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China Caution US House Speaker McCarthy Against Holding Conference with Taiwanese Leader

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China warned US House of Representatives Speaker Kevin McCarthy on Tuesday against “repeating the disastrous mistakes of the past” by meeting with Taiwanese President Tsai Ing-wen.

Beijing said the decision would not help regional peace and stability, but only help unite the Chinese people against a common enemy.

Republican McCarthy, the third-largest US leader after the president and vice president, is due to host a meeting in California on Wednesday with Tsai, during a sensitive stopover in the US that has prompted threats of retaliation from China.

China, which claims Taiwan as its own territory, conducted war games around the island last August after then-House Speaker Nancy Pelosi, a Democrat, visited the capital, Taipei.

Tsai will make what is officially called a “transit” in Los Angeles on her way back to Taipei after a trip to Central America. The United States says such stations are common practice and China need not overreact.

But the Chinese consulate in Los Angeles said it was “wrong” to claim it was a transit stop, adding that Tsai engaged in official exchanges to “make a political show”.

In a statement, she said that no matter in what capacity McCarthy meets Tsai, this gesture will greatly hurt the feelings of the Chinese people, send a seriously wrong signal to the separatist forces in Taiwan, and affect the political foundation of Sino-US relations.

“It is not conducive to regional peace, security and stability, nor is it in the common interests of the peoples of China and the United States,” the consulate added.

She said that McCarthy ignores lessons from his predecessor’s mistakes, in a veiled reference to Pelosi’s visit to Taipei, and insists on playing the “Taiwan card.”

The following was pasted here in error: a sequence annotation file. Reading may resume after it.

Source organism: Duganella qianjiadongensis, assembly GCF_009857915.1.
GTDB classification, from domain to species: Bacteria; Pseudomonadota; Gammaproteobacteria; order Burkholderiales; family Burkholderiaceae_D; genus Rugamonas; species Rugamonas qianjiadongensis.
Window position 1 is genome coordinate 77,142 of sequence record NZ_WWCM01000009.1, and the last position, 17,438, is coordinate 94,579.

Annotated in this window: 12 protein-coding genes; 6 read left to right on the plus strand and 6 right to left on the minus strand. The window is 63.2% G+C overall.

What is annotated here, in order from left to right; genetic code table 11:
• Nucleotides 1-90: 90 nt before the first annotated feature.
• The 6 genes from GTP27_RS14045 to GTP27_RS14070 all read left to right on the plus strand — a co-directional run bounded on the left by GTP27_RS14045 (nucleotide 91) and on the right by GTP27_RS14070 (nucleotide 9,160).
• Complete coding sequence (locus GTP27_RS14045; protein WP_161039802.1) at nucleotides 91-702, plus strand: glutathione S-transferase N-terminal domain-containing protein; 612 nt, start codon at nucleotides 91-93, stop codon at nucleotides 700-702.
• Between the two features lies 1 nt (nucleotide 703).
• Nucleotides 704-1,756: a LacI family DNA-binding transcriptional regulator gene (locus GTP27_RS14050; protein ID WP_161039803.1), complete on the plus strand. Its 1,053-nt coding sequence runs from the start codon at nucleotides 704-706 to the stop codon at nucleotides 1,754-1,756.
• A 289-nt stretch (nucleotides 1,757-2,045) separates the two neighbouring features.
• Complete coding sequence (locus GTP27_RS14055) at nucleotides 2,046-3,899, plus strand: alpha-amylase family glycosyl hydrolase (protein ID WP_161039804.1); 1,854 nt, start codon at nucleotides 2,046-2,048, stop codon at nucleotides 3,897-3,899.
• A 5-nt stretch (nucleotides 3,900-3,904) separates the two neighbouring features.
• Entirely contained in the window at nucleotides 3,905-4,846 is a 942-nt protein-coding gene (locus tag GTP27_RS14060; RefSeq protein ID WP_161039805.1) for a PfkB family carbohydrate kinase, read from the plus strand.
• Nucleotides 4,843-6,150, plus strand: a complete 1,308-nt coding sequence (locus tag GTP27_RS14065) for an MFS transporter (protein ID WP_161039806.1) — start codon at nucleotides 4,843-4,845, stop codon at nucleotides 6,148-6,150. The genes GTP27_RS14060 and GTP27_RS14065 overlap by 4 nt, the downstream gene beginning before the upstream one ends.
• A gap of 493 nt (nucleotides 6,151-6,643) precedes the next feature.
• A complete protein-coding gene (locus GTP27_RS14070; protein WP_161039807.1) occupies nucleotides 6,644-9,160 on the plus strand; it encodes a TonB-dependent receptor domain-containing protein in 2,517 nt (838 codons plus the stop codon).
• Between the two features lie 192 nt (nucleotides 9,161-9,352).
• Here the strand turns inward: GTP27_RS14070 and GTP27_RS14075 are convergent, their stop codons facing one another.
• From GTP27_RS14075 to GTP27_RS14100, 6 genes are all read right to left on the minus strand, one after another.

“It will undoubtedly repeat the disastrous mistakes of the past and further damage China-US relations. This will only strengthen the Chinese people’s firm will and determination to share a common enemy and uphold national unity,” he said.

Speaking to reporters in Beijing on Tuesday, Chinese Foreign Ministry spokesman Mao Ning said that China will closely follow the developments and resolutely and vigorously defend its sovereignty and territorial integrity, without elaborating.

Chinese military activities

Although Taiwan reported no unusual Chinese movements in the lead-up to the meeting, the Chinese military continued its activities across the island.

The Taiwanese Ministry of Defense stated on Tuesday morning that in the past 24 hours it had detected nine Chinese military aircraft in the Air Defense Identification Zone, in an area between the southwestern coast of Taiwan and the Taiwan-controlled Pratas Islands in the upper part of the South China Sea. .

Taiwan’s foreign ministry said, in a statement on Tuesday, that China had no right to file a complaint, because the People’s Republic of China had never ruled the island.

She added that China’s recent criticism of Tsai’s trip had “become increasingly ridiculous”.

“Even if the authoritarian government continues its expansion and tightens coercion, Taiwan will not back down,” the statement said.

In China, prominent commentator Hu Xijin wrote on his widely followed Twitter account “The Chinese mainland will definitely react, and make Tsai Ing-wen’s regime lose much more than it can gain from this meeting.”

“The US side is definitely not getting any real advantage either,” Hu, who expressed concerns about House Speaker Nancy Pelosi’s visit to Taiwan last year, wrote on his account on Weibo, a social media platform similar to Twitter in China.

He is the former editor-in-chief of the state-backed Chinese tabloid, the Global Times, which is known for its hardline nationalist stance.

Taiwan has lived with the threat of Chinese attack ever since the defeated Republic of China government fled to the island in 1949 after losing a civil war with Mao Zedong’s communists.

Life in Taiwan went on as usual, as shops, restaurants and tourist spots packed Taipei over a long weekend that ends on Wednesday.

“They will definitely get angry and there will be some procedures, but we are used to it,” said social worker Sunny Lai, 42.

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